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Vowles v Evans and the Welsh Rugby Union Limited and Others, High Court

2 January 2003
The issues

Rugby – sports injury – referees liability.

The facts

The Claimant then aged 24, was playing rugby for Llanharan 2nd Fifteen – he played Hooker. The match was a local Derby against Tondu. At the end of the match, in the last moments of injury time, the scrum collapsed and the Claimant suffered a dislocation of the neck, which resulted in permanent incomplete tetraplegia.

The Claimant’s brother had been selected as Hooker by Llanharan, but was called upon the morning of the match for the First 15’s game. The Claimant, who was expecting to be a reserve front row substitute, found himself playing as Hooker. Both teams were amateur, although the First Team was a professional/semi-professional.

The pitch was in a bad condition after a lot of rain and was boggy. There were many set scrums. The final score was 3 nil to Llanharan. The Judge described the game as “hard fought but not dirty”. 30 minutes or so into the game Llanharan’s Loose-Head Prop went off with a dislocated shoulder. Llanharan had no trained Front Row Forward to take his place. The Pack Leader, Christopher Jones, who had been playing as Flanker, took the Loose-Head Prop role. He had never been trained as a Front Row Forward, but had played years before in the front row in low level games and said he was willing to give it a go. The scrum in which the Claimant was injured, occurred in injury time as Llanharan were hoping to hold the Tondu Pack which was looking for a pushover try. The front rows failed to engage properly. The Referee blew and as the scrums parted, the Claimant collapsed to the ground.

The decision

1. It was illogical to draw a distinction between amateur and professional rugby. If anything, the risk of very serious injury to front row forwards is more likely to occur in the amateur rather than the professional game. There was no policy reason to protect the Welsh Rugby Union which was perfectly able in an age of lucrative television contracts to insure itself and its referees against claims.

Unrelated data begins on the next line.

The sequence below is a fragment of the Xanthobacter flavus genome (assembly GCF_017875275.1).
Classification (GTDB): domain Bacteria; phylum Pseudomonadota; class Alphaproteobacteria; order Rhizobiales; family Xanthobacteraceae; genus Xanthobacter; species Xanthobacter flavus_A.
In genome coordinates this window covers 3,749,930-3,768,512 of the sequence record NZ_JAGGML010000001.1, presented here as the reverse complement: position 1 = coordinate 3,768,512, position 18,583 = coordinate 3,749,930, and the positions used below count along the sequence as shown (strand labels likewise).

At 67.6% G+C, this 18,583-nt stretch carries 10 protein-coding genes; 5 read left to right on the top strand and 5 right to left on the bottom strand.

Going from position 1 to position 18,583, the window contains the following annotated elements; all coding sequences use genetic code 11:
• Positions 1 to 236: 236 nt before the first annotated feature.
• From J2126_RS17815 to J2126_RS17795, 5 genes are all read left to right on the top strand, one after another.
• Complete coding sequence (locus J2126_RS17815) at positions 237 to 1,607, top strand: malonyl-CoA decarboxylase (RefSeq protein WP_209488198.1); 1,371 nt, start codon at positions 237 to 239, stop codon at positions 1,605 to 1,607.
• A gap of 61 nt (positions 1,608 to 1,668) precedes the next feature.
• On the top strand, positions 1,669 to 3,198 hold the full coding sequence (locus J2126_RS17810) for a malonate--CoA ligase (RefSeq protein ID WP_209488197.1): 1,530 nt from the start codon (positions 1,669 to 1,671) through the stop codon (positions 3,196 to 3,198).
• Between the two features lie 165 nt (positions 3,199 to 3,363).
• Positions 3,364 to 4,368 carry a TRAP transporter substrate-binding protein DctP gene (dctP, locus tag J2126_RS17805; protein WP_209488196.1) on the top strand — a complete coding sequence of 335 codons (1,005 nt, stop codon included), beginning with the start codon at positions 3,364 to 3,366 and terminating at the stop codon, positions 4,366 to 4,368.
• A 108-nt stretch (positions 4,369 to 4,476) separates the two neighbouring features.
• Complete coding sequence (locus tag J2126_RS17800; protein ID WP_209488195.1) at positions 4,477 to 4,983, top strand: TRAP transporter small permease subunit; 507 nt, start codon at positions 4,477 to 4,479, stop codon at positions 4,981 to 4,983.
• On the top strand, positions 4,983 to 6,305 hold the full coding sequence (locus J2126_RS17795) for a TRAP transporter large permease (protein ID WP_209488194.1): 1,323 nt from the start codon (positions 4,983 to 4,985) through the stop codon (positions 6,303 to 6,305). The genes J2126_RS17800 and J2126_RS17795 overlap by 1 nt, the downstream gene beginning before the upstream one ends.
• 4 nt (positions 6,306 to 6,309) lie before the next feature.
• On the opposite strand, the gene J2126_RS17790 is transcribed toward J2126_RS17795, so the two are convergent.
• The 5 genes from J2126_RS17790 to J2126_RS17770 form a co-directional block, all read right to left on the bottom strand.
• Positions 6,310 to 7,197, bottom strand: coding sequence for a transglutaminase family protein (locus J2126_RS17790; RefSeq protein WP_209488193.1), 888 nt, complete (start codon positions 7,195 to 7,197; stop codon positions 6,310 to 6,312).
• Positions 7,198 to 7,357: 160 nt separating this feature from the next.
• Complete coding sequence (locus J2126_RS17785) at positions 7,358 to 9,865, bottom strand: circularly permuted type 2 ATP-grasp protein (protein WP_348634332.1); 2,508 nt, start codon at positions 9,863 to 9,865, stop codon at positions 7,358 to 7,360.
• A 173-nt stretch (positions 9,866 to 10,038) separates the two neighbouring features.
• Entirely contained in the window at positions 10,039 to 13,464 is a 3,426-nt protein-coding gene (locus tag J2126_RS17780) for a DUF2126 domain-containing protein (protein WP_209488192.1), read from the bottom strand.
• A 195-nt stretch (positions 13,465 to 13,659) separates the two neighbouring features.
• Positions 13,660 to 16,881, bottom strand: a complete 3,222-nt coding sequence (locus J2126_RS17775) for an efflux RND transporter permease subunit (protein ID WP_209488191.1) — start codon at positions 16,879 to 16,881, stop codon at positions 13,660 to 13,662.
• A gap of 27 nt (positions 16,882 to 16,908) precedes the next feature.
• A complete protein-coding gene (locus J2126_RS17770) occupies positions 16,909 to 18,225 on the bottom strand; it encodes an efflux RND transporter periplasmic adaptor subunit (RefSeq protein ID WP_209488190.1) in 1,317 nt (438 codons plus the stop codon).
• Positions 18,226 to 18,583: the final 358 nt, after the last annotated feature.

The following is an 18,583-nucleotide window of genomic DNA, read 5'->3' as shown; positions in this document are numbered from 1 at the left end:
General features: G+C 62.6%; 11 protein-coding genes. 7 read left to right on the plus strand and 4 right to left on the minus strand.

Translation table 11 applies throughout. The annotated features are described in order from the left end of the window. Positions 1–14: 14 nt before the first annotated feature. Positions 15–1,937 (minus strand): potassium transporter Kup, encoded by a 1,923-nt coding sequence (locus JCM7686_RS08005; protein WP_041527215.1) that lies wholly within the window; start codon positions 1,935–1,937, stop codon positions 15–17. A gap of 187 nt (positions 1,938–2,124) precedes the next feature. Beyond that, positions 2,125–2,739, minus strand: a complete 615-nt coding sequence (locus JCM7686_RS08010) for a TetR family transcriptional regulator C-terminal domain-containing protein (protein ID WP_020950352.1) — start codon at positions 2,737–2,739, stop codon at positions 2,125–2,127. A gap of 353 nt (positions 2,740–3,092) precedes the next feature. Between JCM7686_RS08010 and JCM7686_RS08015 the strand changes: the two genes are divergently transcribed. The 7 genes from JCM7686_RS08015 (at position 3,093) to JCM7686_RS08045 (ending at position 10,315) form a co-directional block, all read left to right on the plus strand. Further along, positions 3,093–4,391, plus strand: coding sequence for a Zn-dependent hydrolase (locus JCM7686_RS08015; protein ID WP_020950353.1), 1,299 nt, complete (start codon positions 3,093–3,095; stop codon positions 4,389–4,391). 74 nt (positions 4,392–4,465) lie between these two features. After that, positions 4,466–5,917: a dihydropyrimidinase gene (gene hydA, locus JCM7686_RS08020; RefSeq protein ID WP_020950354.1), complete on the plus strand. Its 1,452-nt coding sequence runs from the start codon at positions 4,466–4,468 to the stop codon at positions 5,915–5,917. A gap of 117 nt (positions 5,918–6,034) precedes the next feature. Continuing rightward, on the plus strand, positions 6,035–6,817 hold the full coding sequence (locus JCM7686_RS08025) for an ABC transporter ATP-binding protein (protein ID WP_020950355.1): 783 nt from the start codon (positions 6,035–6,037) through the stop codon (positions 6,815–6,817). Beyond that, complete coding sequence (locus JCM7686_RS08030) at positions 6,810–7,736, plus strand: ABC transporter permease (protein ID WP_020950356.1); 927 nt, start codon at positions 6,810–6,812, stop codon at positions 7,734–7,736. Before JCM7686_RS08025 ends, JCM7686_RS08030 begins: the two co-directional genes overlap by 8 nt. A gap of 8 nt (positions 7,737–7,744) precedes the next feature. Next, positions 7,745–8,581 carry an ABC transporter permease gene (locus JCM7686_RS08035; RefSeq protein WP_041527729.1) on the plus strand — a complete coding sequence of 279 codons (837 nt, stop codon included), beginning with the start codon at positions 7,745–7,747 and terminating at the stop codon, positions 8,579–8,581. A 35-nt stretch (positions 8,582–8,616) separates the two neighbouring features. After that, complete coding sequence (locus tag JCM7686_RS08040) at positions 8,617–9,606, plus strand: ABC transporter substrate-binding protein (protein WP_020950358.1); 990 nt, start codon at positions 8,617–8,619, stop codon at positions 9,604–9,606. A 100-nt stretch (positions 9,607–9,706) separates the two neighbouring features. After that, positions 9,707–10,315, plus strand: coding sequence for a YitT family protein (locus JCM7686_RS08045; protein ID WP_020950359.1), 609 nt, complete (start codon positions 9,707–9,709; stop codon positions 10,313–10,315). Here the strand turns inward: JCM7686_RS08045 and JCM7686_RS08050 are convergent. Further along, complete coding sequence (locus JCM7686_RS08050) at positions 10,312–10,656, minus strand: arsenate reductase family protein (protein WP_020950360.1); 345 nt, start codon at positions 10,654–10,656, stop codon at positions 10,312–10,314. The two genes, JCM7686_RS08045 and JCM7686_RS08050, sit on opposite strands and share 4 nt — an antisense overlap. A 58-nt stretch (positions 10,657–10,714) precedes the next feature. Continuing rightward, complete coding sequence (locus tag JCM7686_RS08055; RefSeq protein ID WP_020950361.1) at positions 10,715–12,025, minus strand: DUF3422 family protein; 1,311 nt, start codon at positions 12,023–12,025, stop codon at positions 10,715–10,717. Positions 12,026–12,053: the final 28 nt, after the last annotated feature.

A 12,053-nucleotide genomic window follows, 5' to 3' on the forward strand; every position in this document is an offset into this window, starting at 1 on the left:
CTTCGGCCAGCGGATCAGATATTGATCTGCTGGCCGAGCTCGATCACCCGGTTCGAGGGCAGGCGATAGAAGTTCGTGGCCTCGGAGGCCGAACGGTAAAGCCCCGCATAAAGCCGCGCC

2. The laws of the game provided (law 3) that the team must have 4 players who could play in front row positions and that in the event of a front row forward being ordered off or injured, the Referee should confer with the Captain of the team to decide whether another player was suitably trained to take the position. If no proper substitute could be found to replace that player, then the game should continue with non-contestable scrummages.

3. Referees were enjoined in the English Rugby Football Union Manual published in 1997 to have regard to safety as an overriding priority and to accept their primary role of protection of players. As a matter of policy it was just and reasonable that the law should impose upon a referee of an amateur rugby match a duty of care towards the safety of the players. Such a duty would be breached if the Claimant were to establish that the referee failed to take reasonable care for the safety of the players by sensible and appropriate application of the laws of rugby, having regard to the context and circumstances of the game.

The First Defendant, the Referee, had effectively abrogated his responsibility with regard to properly considering whether or not the match should have been allowed to proceed with set scrums with Christopher Jones as the substitute Loose-Head Prop. Effectively, he left it to Llanharan to decide whether to play non-contested scrums. He made no enquiries of the substitute Loose-Head prop as to his training and experience. The Coach and Captain of Llanharan, also Defendants, were wrong in allowing the desire not to forfeit points to override considerations of safety. The decision not to have non-contested scrums was not taken in the heat of the moment during fast-moving play, but was taken when play had stopped and after discussion.

4. On the balance of probability, the Judge was satisfied that the substitute Loose-Head Prop’s lack of technique and experience was a significant contributory cause of the unsatisfactory of the set scrummages, not only of collapses which were not a cause of the Claimant’s accident, but also mis-timed engagement which was. Evidence came from the Tondu Hooker that there were more collapsing scrums after Christopher Jones took over as Prop and that the scrummaging was farcical – “they kept collapsing”. Expert evidence received from two referees had been interesting, but not assisted the Judge in reaching any conclusions.

5. The claim would succeed against the First and Second Defendants, David Evans and the Welsh Rugby Union Limited failed as against the Sixth and Seventh Defenders, the Chairman and Honorary Secretary of Llanharan Rugby Football Club. They had no part in the decision to decline the option of non-contested scrums.

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The content on this page is provided for the purposes of general interest and information. It contains only brief summaries of aspects of the subject matter and does not provide comprehensive statements of the law. It does not constitute legal advice and does not provide a substitute for it.

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